Exposure is how light or dark an image appears after you’ve captured it with your camera. If you’re a newbie photographer, take a Goldilocks approach to exposure: not too bright, not too dark … you want it juuuuust right.
A photo taken under conditions that are too bright will produce overexposure. Detail may be lost, and in general, the image is brighter than a properly exposed image.
This term refers to a specific side effect of a really overexposed photo. To understand what blown out means, let’s say you take a photo of someone standing in front of a window on a sunny day. If your camera determines exposure settings based on the person in the photo, chances are the light coming through the window will cause that part of the photo to be overexposed (too bright), and the window area to look completely white.
When this happens, the RGB (red-green-blue) values of the pixels in the window are maxed out at 255, so you can’t recover any detail from this area. As such, it’s blown out.
As you might have guessed by now, underexposure results when an image is recorded without enough light. Photos taken at night, indoors in dim light, or while spelunking are at risk for underexposure.
Overexposure and underexposure are technical terms. However, they’re also a state of mind: if you like the effect your photo creates, it doesn’t matter whether it’s technically over or underexposed.
Pro tip: “A single under or overexposed photos is a mistake. 10 under or overexposed photos is a series. 100 under or overexposed photos is a style.” Decide for yourself which of these applies to you: play around in PicMonkey and see how adjusting light and dark changes your shot.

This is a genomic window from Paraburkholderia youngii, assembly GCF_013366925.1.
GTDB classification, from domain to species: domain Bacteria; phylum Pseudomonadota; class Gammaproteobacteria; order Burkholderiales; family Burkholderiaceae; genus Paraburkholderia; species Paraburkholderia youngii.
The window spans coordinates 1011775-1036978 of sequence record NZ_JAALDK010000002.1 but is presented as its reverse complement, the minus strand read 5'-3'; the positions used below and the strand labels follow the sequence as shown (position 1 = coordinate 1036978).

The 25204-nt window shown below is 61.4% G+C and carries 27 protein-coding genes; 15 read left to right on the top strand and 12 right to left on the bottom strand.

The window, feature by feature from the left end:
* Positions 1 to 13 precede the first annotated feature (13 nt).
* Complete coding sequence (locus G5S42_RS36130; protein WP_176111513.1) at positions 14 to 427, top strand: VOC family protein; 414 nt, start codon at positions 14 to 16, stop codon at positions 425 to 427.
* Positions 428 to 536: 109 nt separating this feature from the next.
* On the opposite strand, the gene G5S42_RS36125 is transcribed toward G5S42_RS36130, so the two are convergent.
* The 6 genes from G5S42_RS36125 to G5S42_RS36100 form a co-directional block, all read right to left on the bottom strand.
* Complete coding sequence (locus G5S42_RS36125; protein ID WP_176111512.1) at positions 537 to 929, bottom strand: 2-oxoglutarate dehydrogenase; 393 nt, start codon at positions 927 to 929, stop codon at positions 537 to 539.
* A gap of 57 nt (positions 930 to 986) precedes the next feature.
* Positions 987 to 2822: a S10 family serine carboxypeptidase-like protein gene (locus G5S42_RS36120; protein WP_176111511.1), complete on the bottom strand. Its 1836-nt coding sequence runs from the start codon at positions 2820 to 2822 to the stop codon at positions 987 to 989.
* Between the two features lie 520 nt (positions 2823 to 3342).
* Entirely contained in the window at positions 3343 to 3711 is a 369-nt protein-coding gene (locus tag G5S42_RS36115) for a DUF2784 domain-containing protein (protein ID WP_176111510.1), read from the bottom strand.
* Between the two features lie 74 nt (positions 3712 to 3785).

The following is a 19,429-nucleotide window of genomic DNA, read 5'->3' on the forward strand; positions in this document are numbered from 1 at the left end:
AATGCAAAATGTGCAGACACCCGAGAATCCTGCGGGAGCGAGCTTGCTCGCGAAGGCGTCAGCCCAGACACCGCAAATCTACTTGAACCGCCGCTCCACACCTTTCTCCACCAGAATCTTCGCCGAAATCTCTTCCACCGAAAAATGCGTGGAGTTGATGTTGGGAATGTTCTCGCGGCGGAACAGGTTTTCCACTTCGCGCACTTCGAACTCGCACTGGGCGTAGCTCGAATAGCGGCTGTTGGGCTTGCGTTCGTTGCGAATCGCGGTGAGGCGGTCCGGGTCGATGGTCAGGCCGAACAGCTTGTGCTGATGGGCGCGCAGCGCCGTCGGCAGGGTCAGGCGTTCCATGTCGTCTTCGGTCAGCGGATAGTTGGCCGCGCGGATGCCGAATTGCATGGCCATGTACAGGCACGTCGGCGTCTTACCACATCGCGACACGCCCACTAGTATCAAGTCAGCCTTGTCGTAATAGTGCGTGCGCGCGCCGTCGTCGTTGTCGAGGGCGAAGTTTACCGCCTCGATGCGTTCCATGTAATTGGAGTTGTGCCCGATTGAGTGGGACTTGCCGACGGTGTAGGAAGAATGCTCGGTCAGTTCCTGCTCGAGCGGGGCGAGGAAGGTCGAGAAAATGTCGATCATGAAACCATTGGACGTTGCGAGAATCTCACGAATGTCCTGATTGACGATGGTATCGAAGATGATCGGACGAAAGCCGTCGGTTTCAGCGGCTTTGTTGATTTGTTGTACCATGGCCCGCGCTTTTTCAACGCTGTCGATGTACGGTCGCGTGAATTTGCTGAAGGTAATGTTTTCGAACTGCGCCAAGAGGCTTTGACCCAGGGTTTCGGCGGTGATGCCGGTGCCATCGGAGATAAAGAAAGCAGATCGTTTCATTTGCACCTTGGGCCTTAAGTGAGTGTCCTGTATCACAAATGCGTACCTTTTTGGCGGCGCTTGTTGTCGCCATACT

In photo editing, a histogram is a graph displaying all the tones in your image as numbers ranging from 0 to 255. Black and shadows are on the left side, white and highlights are on the right side, and mid-tones are in the middle. Each distinct tone is one pixel wide.
A histogram gives you valuable information about the distribution of tones in your image, which makes histogram-centric tools like PicMonkey’s Levels your BFF when you want to fine-tune a photo’s brightness. The sliders below the histogram let you change the black, neutral, and white points of an image; the Output slider adjusts the brightness of those points.
If you’ve been curious about Curves, but trying to use it makes you go, “Huhwhuh?” then experiment with Levels and let the magic begin.
Image compression is the process of decreasing an image’s file size for quicker loading or transfer times. This improves users’ experiences on websites or blogs.
We’ve talked to you guys about compression before, but what you may not know is that not all photo compression is created equal. Here are the two types that different compression techniques fall into:
lossy vs. lossless
Lossy compression reduces file size by eliminating information deemed unnecessary. The resulting file is not an exact replica of your image, but a close copy that has been made more efficient. Once an image has been compressed in this way, the original data cannot be recovered (unless you save the lossy version under a different filename). JPEGs are an example of a lossy format.
Lossless compression, as the name implies, keeps all the information from the original file. The PNG format is an example of lossless compression. This type of compression isn’t always necessary for images you post to your social networks or blog, but when you need to reproduce a file exactly, it’s your best option.
Are there other photo editing terms you’d like to see us explain? Hit us up on social or in the comments here!